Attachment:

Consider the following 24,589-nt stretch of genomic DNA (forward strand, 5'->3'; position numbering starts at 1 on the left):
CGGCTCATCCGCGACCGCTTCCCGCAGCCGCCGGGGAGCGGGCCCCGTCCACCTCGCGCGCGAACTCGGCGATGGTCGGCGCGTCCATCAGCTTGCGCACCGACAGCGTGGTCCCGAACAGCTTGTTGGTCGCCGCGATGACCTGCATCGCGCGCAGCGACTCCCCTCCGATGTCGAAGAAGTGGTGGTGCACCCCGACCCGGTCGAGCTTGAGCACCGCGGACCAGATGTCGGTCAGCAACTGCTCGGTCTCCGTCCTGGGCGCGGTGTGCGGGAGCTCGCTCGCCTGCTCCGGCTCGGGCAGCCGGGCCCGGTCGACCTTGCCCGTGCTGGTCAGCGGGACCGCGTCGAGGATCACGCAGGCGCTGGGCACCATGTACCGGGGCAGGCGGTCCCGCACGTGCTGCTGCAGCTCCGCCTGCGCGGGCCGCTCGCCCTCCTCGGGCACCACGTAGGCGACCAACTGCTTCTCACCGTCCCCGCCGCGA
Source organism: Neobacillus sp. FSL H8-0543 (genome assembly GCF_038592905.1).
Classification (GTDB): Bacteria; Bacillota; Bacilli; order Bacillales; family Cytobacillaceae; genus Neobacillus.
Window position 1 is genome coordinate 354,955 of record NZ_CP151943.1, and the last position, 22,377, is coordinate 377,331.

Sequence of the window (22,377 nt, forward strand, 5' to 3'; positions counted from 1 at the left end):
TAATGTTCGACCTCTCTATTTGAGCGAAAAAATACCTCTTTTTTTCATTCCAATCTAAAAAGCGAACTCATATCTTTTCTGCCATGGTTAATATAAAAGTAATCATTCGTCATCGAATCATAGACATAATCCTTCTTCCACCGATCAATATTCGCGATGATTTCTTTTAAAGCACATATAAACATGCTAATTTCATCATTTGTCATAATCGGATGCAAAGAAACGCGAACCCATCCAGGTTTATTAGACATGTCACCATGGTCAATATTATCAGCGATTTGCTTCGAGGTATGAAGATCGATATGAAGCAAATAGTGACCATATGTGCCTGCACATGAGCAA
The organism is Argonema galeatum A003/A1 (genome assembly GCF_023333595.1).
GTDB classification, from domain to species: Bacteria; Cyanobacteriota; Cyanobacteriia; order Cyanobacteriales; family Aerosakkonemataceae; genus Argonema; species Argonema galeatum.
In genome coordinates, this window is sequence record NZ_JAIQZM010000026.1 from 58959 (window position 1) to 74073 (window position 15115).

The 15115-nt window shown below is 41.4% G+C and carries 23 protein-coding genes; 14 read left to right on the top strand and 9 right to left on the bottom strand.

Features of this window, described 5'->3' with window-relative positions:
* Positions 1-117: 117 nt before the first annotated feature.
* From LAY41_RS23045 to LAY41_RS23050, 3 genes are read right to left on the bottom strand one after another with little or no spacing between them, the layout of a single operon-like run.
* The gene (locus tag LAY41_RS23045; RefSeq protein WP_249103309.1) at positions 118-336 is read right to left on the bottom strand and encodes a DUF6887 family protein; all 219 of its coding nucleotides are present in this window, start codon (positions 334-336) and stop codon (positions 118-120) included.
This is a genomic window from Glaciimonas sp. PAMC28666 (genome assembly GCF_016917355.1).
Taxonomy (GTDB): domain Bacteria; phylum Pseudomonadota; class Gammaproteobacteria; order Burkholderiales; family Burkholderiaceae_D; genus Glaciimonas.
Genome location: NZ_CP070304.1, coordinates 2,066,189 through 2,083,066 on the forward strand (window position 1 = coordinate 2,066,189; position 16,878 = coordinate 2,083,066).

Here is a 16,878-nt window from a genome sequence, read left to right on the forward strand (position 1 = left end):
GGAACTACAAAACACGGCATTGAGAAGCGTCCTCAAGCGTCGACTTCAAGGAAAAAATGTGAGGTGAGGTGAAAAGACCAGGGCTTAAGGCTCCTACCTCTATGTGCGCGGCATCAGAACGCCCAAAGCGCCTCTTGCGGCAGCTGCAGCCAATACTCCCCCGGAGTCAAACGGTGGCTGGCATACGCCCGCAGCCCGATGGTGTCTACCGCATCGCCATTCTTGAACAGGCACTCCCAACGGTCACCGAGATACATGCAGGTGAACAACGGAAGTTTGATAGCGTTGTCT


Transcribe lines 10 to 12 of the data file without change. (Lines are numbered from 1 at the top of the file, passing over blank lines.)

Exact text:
In genome coordinates, this window is sequence record NZ_JAIQZM010000026.1 from 58959 (window position 1) to 74073 (window position 15115).

The 15115-nt window shown below is 41.4% G+C and carries 23 protein-coding genes; 14 read left to right on the top strand and 9 right to left on the bottom strand.

Features of this window, described 5'->3' with window-relative positions: